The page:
If all goes according to plan for Bill Yucatonis and Mike Salvaris, sports betting content will include jiujitsu fighters getting choked out by a car’s seat belt sometime next year in a sport called Carjitsu.
Carjitsu is just part of the portfolio of sports that the co-founders of Pro League Network hope can fill gaps in the betting calendar. PLN is already live with DraftKings and offered betting on a live SlapFight Championship event earlier this month.
More sports, more content and, the founders hope, more sportsbook partners will come in 2023. PLN works on a revenue share with sportsbook partners so they believe it is within reach for any size operator. Yucatonis said content like carjitsu can be used as an acquisition tool because it is differentiated.
PLN provides data and live streams, and can assist with odds. The intent is to provide in-play markets on the niche sports as well, which should improve margins, Yucatonis said.
Making content to fill holes in calendar
The concept is simple, even though the execution is far from that: find niche sports with established fanbases and turn them into something sportsbooks can offer during slow times in the betting calendar. PLN hopes to offer three or four hours of content a week during daytime or off-hours for the major sports.
The founders have had talks with “everyone you can imagine,” Yucatonis said, but admitted it is hard to find the right time for a full pitch. Sportsbooks right now are focused on NFL betting, with March Madness betting right around the corner and significant state launches in Ohio and Massachusetts.
Tthere are positive signs for interest. When the two started pitching this idea in June, Yucatonis said one of the “big operators” said they would “take all you got” if they could produce content for primetime slots on Tuesday, Wednesday and Thursday during the slow summer months.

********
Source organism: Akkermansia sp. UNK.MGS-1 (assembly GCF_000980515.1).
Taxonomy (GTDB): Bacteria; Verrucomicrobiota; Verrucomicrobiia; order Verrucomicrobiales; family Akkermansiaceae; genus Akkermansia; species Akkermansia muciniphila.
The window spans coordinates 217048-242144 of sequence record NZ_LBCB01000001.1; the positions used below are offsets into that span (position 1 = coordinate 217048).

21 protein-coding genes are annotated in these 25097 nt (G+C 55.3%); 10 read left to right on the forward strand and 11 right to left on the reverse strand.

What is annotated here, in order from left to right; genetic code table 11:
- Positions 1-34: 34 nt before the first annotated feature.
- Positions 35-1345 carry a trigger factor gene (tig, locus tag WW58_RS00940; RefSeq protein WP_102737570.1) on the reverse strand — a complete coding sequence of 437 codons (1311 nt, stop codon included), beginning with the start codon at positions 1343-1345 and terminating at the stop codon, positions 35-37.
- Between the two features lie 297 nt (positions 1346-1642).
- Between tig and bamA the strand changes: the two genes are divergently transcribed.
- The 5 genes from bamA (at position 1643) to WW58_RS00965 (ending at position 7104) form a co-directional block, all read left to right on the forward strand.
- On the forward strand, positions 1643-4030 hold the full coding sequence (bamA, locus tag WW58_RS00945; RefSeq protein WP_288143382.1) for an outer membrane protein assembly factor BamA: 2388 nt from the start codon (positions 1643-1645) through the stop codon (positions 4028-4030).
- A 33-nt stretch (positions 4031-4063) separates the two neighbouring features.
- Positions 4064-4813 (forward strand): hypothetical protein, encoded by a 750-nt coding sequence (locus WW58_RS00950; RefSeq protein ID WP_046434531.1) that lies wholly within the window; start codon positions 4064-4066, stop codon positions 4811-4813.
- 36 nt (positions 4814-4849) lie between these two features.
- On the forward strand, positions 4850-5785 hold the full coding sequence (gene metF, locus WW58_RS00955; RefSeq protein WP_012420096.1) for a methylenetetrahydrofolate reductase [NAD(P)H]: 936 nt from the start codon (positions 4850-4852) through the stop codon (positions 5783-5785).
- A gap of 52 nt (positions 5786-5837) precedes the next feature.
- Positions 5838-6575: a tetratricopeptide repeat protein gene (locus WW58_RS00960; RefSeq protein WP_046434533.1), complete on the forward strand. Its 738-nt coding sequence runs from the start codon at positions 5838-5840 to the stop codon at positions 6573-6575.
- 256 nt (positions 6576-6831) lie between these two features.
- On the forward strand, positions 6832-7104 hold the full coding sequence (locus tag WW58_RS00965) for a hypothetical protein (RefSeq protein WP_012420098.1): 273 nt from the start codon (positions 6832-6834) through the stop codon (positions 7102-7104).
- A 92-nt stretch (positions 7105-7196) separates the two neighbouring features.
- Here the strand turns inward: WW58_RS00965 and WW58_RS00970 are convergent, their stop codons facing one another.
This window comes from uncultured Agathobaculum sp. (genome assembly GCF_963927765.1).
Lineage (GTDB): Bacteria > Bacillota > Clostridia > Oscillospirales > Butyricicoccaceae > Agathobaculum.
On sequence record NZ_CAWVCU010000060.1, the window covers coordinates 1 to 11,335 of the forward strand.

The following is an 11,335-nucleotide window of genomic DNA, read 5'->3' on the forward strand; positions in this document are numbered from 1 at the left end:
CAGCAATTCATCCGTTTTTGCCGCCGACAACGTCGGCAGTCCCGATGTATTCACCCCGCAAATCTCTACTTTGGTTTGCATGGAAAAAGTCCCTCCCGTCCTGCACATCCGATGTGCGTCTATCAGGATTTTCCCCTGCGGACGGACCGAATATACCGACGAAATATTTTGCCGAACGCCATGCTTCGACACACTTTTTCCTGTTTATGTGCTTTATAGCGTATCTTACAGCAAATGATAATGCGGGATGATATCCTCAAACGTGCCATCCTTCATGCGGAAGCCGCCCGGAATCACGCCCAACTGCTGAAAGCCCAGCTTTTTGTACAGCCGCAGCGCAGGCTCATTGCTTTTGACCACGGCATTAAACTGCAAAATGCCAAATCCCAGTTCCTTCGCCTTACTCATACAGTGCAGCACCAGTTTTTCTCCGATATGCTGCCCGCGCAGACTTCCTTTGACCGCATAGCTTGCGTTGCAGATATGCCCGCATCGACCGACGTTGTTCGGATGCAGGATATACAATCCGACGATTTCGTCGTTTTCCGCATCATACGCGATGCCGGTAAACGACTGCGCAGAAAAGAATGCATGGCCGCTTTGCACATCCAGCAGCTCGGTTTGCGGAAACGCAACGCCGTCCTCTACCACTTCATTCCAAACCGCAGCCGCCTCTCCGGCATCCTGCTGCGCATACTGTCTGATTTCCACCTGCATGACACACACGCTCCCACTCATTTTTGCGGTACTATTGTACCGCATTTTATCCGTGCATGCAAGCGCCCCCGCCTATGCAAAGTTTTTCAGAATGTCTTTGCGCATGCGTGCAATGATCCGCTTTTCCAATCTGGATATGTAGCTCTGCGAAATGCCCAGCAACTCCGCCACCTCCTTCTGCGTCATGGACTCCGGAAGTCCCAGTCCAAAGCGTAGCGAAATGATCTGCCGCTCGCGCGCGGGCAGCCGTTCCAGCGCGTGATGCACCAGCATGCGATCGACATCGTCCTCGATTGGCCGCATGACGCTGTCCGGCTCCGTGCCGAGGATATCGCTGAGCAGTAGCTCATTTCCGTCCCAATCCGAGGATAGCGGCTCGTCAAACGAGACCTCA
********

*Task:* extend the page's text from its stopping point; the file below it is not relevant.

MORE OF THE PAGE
The current focus for the founders is building up that content portfolio. Another bettable SlapFight Championship event will be held in January, followed by a seven-event series from the Pro Mini Golf Tour after the Super Bowl in February.
But will regulators be up for carjitsu?
PLN’s pitches to regulators are not always met with straight faces, but they tend to see the appeal by the end, Yucatonis said.
“Not everyone appreciates slap fighting or mini golf or whatever, it’s not the NFL so you’ll get some chuckles,” Yucatonis said. “But the reality is at the end of the day it is a sport with professional athletes, it abides by all those check-the-box rules.”
SlapFight is available to bet in five jurisdictions with more approvals likely coming in January, according to Salvaris:
What a time for Barstool violations
PENN Entertainment has had an interesting December thanks to its Barstool Sportsbook.
It started when Barstool, its personalities and its events came under scrutiny from the Massachusetts Gaming Commission. The MGC ultimately decided to postpone voting on a retail sportsbook license for PENN’s casino until it was satisfied with some of its concerns.
One of those concerns was over the college football shows Barstool produces at or around college campuses. PENN argued that was all above board, but clearly, not everyone agrees. One of those shows led to two violations in Ohio for potentially targeting underage audiences with promotional offers, with a pending $250,000 fine.
Later in the week, another PENN violation came to light in Michigan. The Barstool online casino offered games before they were approved by regulators, which led to a $30,000 fine.
Will MGC eye Barstool, BetMGM sports betting violations?
It will not be a long wait to see what, if anything, Massachusetts commissioners have to say about the recent violations. The MGC intends to discuss PENN’s retail and mobile applications Monday.
PlayUp believed Ohio operation legal
PENN’s fine was far from the biggest issue presented at the most recent Ohio Casino Control Commission meeting. Pending a hearing that could sway opinions, the commission intends to deny PlayUp a mobile license because of illegal betting operations.
Those operations concern its slots+ program, which uses historic horse racing events instead of RNG for its online slot portfolio. PlayUp told LSR it thought it was operating legally and has pulled the product from Ohio since regulators brought the issue to their attention:
PlayUp received the Commission Notice for Opportunity for Hearing and is reviewing its provisions with legal counsel. At all times, PlayUp believed it was operating within the bounds of Ohio law. As noted by the Executive Director, PlayUp acted diligently to come into compliance with the Cease-and-Desist Order. PlayUp remains committed to compliance with all Ohio laws.
Other gaming commissions are keeping an eye on the proceedings in Ohio, multiple people told LSR.